10 Questions with Tim Dillon

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by Ryan Meehan

Tim Dillon is a New York based comedian and writer. He has been featured in the New York Comedy Festival, performed on Gotham Comedy Live on AXS-TV, and was recently on of the Top 100 finalists on Season 9 of Last Comic Standing. He co-hosts “Stewed:  A Comedy Food Podcast” with Mike Recine on Cave Comedy Radio. He is also a regular on the hit comedy podcast “Keith and the Girl”, and you can break out the placenta biscuits because he’s also my guest today in 10 questions.

RM:  What made you initially want to try your hand at stand-up comedy? What was so exhilarating about that first time on stage which made you want to get up and do it again?

TD:  I always enjoyed making people laugh, whether it was people at the crack house I hung out at when I was 13 or kids at school. I was too much of a pussy to try comedy until I was 25. By that time I had sobered up, came out of the closet, and was pretty much financially ruined. I was a juror on a murder trial and during the trial one of the jurors said “You have a talent for making people laugh. Try standup comedy”, and a week later I did. The first time I did it went somewhat decently and it was a thrill to be doing something I had always wanted to do. I knew I wasn’t going to stop.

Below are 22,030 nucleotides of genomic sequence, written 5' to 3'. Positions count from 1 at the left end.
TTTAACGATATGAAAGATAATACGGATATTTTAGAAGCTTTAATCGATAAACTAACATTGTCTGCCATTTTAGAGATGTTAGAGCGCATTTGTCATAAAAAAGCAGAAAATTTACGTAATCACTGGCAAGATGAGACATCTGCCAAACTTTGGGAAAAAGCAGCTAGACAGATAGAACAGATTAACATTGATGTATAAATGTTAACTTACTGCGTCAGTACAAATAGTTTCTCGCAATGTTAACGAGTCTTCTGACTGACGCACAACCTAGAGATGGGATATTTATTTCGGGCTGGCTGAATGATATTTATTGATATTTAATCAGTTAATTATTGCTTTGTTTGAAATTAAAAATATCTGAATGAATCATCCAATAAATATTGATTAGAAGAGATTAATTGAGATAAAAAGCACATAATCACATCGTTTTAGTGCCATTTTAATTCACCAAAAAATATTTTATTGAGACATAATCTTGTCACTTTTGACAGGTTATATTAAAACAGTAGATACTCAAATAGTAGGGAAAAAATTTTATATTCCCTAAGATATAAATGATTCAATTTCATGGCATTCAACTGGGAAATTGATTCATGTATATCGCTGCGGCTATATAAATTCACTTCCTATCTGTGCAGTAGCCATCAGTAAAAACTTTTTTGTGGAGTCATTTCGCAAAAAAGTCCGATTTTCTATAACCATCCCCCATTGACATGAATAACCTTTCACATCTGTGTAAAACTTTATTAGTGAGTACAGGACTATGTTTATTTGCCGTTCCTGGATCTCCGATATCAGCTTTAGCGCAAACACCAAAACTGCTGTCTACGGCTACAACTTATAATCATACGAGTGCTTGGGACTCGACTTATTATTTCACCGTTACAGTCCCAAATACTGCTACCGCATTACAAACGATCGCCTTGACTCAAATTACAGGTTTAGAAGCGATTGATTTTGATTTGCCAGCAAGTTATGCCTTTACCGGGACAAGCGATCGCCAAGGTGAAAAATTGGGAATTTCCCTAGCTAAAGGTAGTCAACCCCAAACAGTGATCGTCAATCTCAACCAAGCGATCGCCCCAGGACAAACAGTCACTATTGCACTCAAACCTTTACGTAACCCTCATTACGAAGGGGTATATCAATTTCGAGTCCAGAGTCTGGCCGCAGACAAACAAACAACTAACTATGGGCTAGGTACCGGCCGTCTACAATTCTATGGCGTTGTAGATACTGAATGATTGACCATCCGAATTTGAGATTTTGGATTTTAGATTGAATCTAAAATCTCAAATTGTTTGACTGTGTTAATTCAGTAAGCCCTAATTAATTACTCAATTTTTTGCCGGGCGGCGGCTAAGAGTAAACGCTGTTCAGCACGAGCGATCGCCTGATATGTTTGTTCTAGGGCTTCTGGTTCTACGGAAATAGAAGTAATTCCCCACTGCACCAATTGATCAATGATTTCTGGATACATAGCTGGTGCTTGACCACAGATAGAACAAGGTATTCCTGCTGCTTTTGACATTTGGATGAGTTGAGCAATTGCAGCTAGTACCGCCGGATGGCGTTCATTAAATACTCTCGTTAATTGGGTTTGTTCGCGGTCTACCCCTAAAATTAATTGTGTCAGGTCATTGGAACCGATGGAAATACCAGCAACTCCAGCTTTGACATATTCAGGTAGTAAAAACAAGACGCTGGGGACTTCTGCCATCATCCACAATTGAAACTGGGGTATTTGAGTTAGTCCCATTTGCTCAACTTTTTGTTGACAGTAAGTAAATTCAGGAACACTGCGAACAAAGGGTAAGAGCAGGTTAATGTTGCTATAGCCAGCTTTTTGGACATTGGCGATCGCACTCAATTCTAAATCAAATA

RM:  What is so special about the atmosphere at The Creek and the Cave that makes it such a good venue for comics to work? When it comes to the comfort level inside that club, how does that room compare to a majority of the other places in the five boroughs that host live comedy shows?

TD:  Rebecca Trent – the owner of the Creek – has worked her ass off to make that place a home for many comics. In addition to giving us stage time, she cooks big dinners on Thanksgiving and Christmas for people who can’t afford to go home. She holds fundraisers to raise money for comics who have fallen on hard times. So there’s that aspect that makes it special. As far as shows, I’ve run one there for three plus years, there’s an intimacy to that room that’s perfect for crafting new jokes, riffing, and working on stuff.

RM:  In what ways has your joke writing process evolved since you first started doing this? Has your ability to process funny things so that they will eventually become a bit used on stage sped up a great deal, or do you typically try to break it down repeatedly in order to find out the best way to present that premise to a crowd?

TD:  My style has evolved greatly. I used to never riff or talk to the crowd, and now those are some of my favorite things to do. I love to take a bit and try to find what’s funny about it in a larger context than just the joke I’m telling. If an audience likes the joke, I try to just talk to them and see where I can go with it. As far as how I process funny things and present them, I usually try to go to the stage with an idea at an open mic or a show and see what’s there. I will maybe write a few words or phrases on a paper before I go up there but I generally find a funny angle by talking.

RM:  You appeared as a panelist on the cult late night show “Red Eye with Tom Shillue”, and shortly thereafter had your comments about one of the stories re-aired on “The Daily Show with Trevor Noah”…Could you tell us a little bit about the sequence of events which followed that appearance; and what was the most bizarre email or social networking message you received afterwards?